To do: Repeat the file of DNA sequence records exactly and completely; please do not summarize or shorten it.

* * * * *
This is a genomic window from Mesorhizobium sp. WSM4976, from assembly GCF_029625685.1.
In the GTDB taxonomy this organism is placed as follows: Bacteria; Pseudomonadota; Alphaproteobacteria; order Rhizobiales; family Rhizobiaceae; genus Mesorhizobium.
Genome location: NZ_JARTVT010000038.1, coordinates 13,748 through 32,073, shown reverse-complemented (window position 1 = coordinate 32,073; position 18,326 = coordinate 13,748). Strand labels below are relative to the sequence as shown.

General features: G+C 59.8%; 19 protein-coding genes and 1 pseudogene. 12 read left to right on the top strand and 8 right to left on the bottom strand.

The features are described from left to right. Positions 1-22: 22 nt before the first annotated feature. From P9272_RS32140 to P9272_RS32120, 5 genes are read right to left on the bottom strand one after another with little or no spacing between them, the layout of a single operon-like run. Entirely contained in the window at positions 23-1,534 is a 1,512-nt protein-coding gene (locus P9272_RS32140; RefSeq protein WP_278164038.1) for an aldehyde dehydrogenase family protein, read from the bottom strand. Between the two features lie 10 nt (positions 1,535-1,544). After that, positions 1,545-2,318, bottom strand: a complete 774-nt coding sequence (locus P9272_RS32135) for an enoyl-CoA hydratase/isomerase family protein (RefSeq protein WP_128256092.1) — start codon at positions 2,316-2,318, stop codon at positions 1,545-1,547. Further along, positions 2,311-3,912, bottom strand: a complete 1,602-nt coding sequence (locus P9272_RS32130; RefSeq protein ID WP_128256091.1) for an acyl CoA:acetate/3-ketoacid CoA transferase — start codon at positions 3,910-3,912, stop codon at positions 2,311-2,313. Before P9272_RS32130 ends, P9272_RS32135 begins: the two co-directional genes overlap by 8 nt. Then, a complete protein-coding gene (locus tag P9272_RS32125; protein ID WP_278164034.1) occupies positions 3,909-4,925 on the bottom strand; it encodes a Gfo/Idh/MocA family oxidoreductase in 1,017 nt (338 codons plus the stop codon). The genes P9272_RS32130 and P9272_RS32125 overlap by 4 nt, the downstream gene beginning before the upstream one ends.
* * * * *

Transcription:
This is a genomic window from Mesorhizobium sp. WSM4976, from assembly GCF_029625685.1.
In the GTDB taxonomy this organism is placed as follows: Bacteria; Pseudomonadota; Alphaproteobacteria; order Rhizobiales; family Rhizobiaceae; genus Mesorhizobium.
Genome location: NZ_JARTVT010000038.1, coordinates 13,748 through 32,073, shown reverse-complemented (window position 1 = coordinate 32,073; position 18,326 = coordinate 13,748). Strand labels below are relative to the sequence as shown.

General features: G+C 59.8%; 19 protein-coding genes and 1 pseudogene. 12 read left to right on the top strand and 8 right to left on the bottom strand.

The features are described from left to right. Positions 1-22: 22 nt before the first annotated feature. From P9272_RS32140 to P9272_RS32120, 5 genes are read right to left on the bottom strand one after another with little or no spacing between them, the layout of a single operon-like run. Entirely contained in the window at positions 23-1,534 is a 1,512-nt protein-coding gene (locus P9272_RS32140; RefSeq protein WP_278164038.1) for an aldehyde dehydrogenase family protein, read from the bottom strand. Between the two features lie 10 nt (positions 1,535-1,544). After that, positions 1,545-2,318, bottom strand: a complete 774-nt coding sequence (locus P9272_RS32135) for an enoyl-CoA hydratase/isomerase family protein (RefSeq protein WP_128256092.1) — start codon at positions 2,316-2,318, stop codon at positions 1,545-1,547. Further along, positions 2,311-3,912, bottom strand: a complete 1,602-nt coding sequence (locus P9272_RS32130; RefSeq protein ID WP_128256091.1) for an acyl CoA:acetate/3-ketoacid CoA transferase — start codon at positions 3,910-3,912, stop codon at positions 2,311-2,313. Before P9272_RS32130 ends, P9272_RS32135 begins: the two co-directional genes overlap by 8 nt. Then, a complete protein-coding gene (locus tag P9272_RS32125; protein ID WP_278164034.1) occupies positions 3,909-4,925 on the bottom strand; it encodes a Gfo/Idh/MocA family oxidoreductase in 1,017 nt (338 codons plus the stop codon). The genes P9272_RS32130 and P9272_RS32125 overlap by 4 nt, the downstream gene beginning before the upstream one ends.